2 cups packed (85 grams) spinach leaves

Handful tender fresh herbs like chives, parsley or cilantro (optional)

1/2 cup (35 grams) panko breadcrumbs or use homemade breadcrumbs

1 tablespoon (15 grams) tomato paste

3/4 cup (115 grams) cooked brown rice

Bread rolls, lettuce, tomato, cheese and favorite burger sauces

Size and Shape Matters

First, let’s talk about a few pointers for ensuring the perfect juicy burger. One of the reasons we love burgers so much is that it’s one of the few times where a cheaper, fattier meat is better than a leaner, more expensive meat. To ensure a great burger, opt for an 80/20 lean/fat ratio in the ground beef.

Prior to shaping your patties, you’ll want to add a bit of the seasoning blend to the ground beef itself, to incorporate the delicious flavor throughout every single bite of the burger.

I’ll share my super secret (dirt cheap) method for forming the perfect burger patty… I use the lid from my peanut butter jar. Line it with a piece of plastic wrap and then put the burger into the lid, pack it down gently, lift up the plastic wrap to remove it. Repeat as needed.

Photo Credit au.hadnews.com

All the Best Veggie Burger Recipes for Your Summer Cookout

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Summer is around the corner (hello, Memorial Day Weekend, how did you get here so fast?) and that means burger season is here. No classic cookout is complete without a perfect veggie burger, so we’re pulling out some great burger recipes from the Vegetarian Times archives and around the web to get you started. Whether you prefer store-bought or DIY patties, there’s a perfect veggie burger waiting for you.

Chicago Diner Burgers – Vegetarian Times These burgers take inspiration from retro diner county favorites in the Windy City.

Tempeh-Mushroom Burgers – Vegetarian TimesThe secret ingredient in this burger is grated beet, which adds juiciness.

Vegan “Big Mac” – Food FlaneurDietitian and food writer Reena of Food Flaneur believes “junk food does not have to be unhealthy.” She demonstrates that here with a tempeh take on the Big Mac.

Gluten-Free Veggie Burgers – Vegetarian Times We use Textured Vegetable Protein to make this GF burg dried seaweed brings depth of flavor – and extra iron – to the party.

Homemade Grilled Veggie Burgers – Vegetarian Times This recipe from Chef Tony Matassa is a rich, satisfying classic sure to please a crowd. (Note: Contains cheese.)

Beyond Meat Smashburger – Baking Steel Smashburgers are all over Instagram, with their signature thin patties and delicate, crispy lacing. Here’s how to make an easy veg version using Beyond Meat.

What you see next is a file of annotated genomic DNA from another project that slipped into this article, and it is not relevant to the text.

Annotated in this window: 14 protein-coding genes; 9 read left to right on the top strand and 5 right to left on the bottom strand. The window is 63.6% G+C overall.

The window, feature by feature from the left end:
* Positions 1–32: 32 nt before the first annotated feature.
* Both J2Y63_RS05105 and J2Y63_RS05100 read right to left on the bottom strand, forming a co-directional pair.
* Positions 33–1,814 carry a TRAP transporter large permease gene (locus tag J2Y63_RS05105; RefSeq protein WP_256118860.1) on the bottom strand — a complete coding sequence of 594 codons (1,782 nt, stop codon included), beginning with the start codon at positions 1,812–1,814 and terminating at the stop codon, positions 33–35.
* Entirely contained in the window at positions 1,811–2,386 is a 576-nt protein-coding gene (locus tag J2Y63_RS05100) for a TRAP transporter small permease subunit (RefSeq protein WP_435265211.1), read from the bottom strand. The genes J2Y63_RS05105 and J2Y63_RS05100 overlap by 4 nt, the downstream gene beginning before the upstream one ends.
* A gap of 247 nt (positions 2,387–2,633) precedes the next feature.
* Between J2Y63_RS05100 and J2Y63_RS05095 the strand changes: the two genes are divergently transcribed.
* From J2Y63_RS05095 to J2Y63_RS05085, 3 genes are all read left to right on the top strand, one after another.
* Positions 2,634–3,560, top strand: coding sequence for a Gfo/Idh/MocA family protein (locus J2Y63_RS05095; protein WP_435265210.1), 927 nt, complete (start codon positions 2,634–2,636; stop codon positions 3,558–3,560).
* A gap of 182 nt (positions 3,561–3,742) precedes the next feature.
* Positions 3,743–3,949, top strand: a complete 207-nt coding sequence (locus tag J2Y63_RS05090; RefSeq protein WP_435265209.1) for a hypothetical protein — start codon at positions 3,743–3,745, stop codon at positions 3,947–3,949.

Grilled Portobello Mushroom Burgers – Vegetarian Times The “secret sauce” to these meaty, backyard cookout all-stars? A marinade of Syrah wine.

The Best Veggie Burger – Love and Lemons One of our favorite food blogs developed this classic, delicious veggie burger that stands up well to grilling outside.

How to make this seitan burger recipe

Seitan burger patties are surprising simple to make. We’ll start with the dough, which is a mixture of button mushrooms, tomato paste, spices and wheat gluten. Then we’ll shape the dough and let it simmer in broth before finally searing (or grilling) the patties burger-style!

Step 1: Create the dough
First, add the mushrooms to a food processor and blitz a few times until they’re finely broken down.

Add the tomato paste and spices, and then blitz again to combine.

Add the what gluten and blitz just until it comes together in a cohesive mixture. Do not over mix.

Step 2: Shape the patties
Portion the dough into 8 balls, and then flatten each one as much as possible into a hamburger shaped patty. They will expand when cooking, so flatten them a bit smaller than you’d like them to be when finished.

Step 3: Cook in broth
Add all of the broth ingredients to a large pot and bring to a simmer. Gently lower the vegan burgers into the broth, ensuring that it covers the dough. If the broth does not cover the dough, transfer to a smaller pot. Partially cover and simmer for 30 minutes. When finished, remove the patties from the liquid.

Step 4: Sear the burgers
Sear the patties on a well-greased pan or grill over high heat to slightly char the outside. Serve as you would a regular hamburger!